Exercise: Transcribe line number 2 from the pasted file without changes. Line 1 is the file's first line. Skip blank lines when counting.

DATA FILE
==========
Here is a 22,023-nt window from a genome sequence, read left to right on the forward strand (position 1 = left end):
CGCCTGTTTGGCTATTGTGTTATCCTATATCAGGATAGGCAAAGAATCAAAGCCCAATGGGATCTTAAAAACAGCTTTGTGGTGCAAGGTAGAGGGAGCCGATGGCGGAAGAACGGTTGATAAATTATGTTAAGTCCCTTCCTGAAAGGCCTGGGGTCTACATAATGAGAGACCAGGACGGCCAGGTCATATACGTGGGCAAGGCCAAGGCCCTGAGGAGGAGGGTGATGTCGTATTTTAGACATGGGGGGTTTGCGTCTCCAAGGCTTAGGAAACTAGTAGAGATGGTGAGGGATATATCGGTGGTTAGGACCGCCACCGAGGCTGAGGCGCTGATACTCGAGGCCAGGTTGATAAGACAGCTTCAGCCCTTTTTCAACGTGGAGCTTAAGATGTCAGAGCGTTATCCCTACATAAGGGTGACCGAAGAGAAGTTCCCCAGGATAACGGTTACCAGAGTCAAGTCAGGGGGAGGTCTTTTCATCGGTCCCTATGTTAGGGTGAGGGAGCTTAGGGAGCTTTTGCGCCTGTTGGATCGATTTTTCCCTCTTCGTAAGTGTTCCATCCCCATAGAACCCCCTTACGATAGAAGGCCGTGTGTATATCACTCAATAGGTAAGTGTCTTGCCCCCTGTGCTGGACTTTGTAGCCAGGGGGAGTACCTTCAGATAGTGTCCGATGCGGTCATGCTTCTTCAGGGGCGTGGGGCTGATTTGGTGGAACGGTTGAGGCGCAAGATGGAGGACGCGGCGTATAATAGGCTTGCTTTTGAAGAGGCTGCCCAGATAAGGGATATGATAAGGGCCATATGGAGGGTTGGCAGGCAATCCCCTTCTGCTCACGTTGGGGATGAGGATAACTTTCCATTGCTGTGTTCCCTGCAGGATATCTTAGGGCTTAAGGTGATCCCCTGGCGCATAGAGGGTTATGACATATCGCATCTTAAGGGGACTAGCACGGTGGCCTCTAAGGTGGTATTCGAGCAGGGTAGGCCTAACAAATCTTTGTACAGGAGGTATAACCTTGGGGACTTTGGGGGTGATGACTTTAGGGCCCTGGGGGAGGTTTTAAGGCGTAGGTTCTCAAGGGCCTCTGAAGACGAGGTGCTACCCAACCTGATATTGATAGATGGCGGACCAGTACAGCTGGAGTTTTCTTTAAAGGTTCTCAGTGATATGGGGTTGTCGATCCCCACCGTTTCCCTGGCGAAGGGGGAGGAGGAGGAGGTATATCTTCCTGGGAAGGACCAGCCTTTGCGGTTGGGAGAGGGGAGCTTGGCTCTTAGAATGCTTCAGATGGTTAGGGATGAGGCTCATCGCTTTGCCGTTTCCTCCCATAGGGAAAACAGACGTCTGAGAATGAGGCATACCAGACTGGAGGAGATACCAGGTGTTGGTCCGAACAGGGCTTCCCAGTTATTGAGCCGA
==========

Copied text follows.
CGCCTGTTTGGCTATTGTGTTATCCTATATCAGGATAGGCAAAGAATCAAAGCCCAATGGGATCTTAAAAACAGCTTTGTGGTGCAAGGTAGAGGGAGCCGATGGCGGAAGAACGGTTGATAAATTATGTTAAGTCCCTTCCTGAAAGGCCTGGGGTCTACATAATGAGAGACCAGGACGGCCAGGTCATATACGTGGGCAAGGCCAAGGCCCTGAGGAGGAGGGTGATGTCGTATTTTAGACATGGGGGGTTTGCGTCTCCAAGGCTTAGGAAACTAGTAGAGATGGTGAGGGATATATCGGTGGTTAGGACCGCCACCGAGGCTGAGGCGCTGATACTCGAGGCCAGGTTGATAAGACAGCTTCAGCCCTTTTTCAACGTGGAGCTTAAGATGTCAGAGCGTTATCCCTACATAAGGGTGACCGAAGAGAAGTTCCCCAGGATAACGGTTACCAGAGTCAAGTCAGGGGGAGGTCTTTTCATCGGTCCCTATGTTAGGGTGAGGGAGCTTAGGGAGCTTTTGCGCCTGTTGGATCGATTTTTCCCTCTTCGTAAGTGTTCCATCCCCATAGAACCCCCTTACGATAGAAGGCCGTGTGTATATCACTCAATAGGTAAGTGTCTTGCCCCCTGTGCTGGACTTTGTAGCCAGGGGGAGTACCTTCAGATAGTGTCCGATGCGGTCATGCTTCTTCAGGGGCGTGGGGCTGATTTGGTGGAACGGTTGAGGCGCAAGATGGAGGACGCGGCGTATAATAGGCTTGCTTTTGAAGAGGCTGCCCAGATAAGGGATATGATAAGGGCCATATGGAGGGTTGGCAGGCAATCCCCTTCTGCTCACGTTGGGGATGAGGATAACTTTCCATTGCTGTGTTCCCTGCAGGATATCTTAGGGCTTAAGGTGATCCCCTGGCGCATAGAGGGTTATGACATATCGCATCTTAAGGGGACTAGCACGGTGGCCTCTAAGGTGGTATTCGAGCAGGGTAGGCCTAACAAATCTTTGTACAGGAGGTATAACCTTGGGGACTTTGGGGGTGATGACTTTAGGGCCCTGGGGGAGGTTTTAAGGCGTAGGTTCTCAAGGGCCTCTGAAGACGAGGTGCTACCCAACCTGATATTGATAGATGGCGGACCAGTACAGCTGGAGTTTTCTTTAAAGGTTCTCAGTGATATGGGGTTGTCGATCCCCACCGTTTCCCTGGCGAAGGGGGAGGAGGAGGAGGTATATCTTCCTGGGAAGGACCAGCCTTTGCGGTTGGGAGAGGGGAGCTTGGCTCTTAGAATGCTTCAGATGGTTAGGGATGAGGCTCATCGCTTTGCCGTTTCCTCCCATAGGGAAAACAGACGTCTGAGAATGAGGCATACCAGACTGGAGGAGATACCAGGTGTTGGTCCGAACAGGGCTTCCCAGTTATTGAGCCGA